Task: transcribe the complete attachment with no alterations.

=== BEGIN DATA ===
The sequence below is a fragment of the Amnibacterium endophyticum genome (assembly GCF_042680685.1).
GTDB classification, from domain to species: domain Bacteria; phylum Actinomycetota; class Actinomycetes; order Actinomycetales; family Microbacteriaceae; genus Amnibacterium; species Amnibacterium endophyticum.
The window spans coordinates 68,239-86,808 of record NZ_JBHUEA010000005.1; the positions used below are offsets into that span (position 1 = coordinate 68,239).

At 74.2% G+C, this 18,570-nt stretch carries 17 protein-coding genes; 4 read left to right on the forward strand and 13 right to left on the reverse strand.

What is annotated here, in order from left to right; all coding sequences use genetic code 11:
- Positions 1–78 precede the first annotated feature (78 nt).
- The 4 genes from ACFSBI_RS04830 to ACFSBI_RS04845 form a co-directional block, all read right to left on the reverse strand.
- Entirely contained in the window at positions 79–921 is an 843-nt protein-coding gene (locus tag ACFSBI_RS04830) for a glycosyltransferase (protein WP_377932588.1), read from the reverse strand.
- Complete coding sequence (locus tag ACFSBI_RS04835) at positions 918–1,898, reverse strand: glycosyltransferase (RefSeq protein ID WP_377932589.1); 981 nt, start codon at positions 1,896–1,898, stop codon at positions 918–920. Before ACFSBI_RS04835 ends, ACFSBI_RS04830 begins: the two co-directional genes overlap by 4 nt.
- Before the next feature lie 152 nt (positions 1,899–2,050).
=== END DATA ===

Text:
The sequence below is a fragment of the Amnibacterium endophyticum genome (assembly GCF_042680685.1).
GTDB classification, from domain to species: domain Bacteria; phylum Actinomycetota; class Actinomycetes; order Actinomycetales; family Microbacteriaceae; genus Amnibacterium; species Amnibacterium endophyticum.
The window spans coordinates 68,239-86,808 of record NZ_JBHUEA010000005.1; the positions used below are offsets into that span (position 1 = coordinate 68,239).

At 74.2% G+C, this 18,570-nt stretch carries 17 protein-coding genes; 4 read left to right on the forward strand and 13 right to left on the reverse strand.

What is annotated here, in order from left to right; all coding sequences use genetic code 11:
- Positions 1–78 precede the first annotated feature (78 nt).
- The 4 genes from ACFSBI_RS04830 to ACFSBI_RS04845 form a co-directional block, all read right to left on the reverse strand.
- Entirely contained in the window at positions 79–921 is an 843-nt protein-coding gene (locus tag ACFSBI_RS04830) for a glycosyltransferase (protein WP_377932588.1), read from the reverse strand.
- Complete coding sequence (locus tag ACFSBI_RS04835) at positions 918–1,898, reverse strand: glycosyltransferase (RefSeq protein ID WP_377932589.1); 981 nt, start codon at positions 1,896–1,898, stop codon at positions 918–920. Before ACFSBI_RS04835 ends, ACFSBI_RS04830 begins: the two co-directional genes overlap by 4 nt.
- Before the next feature lie 152 nt (positions 1,899–2,050).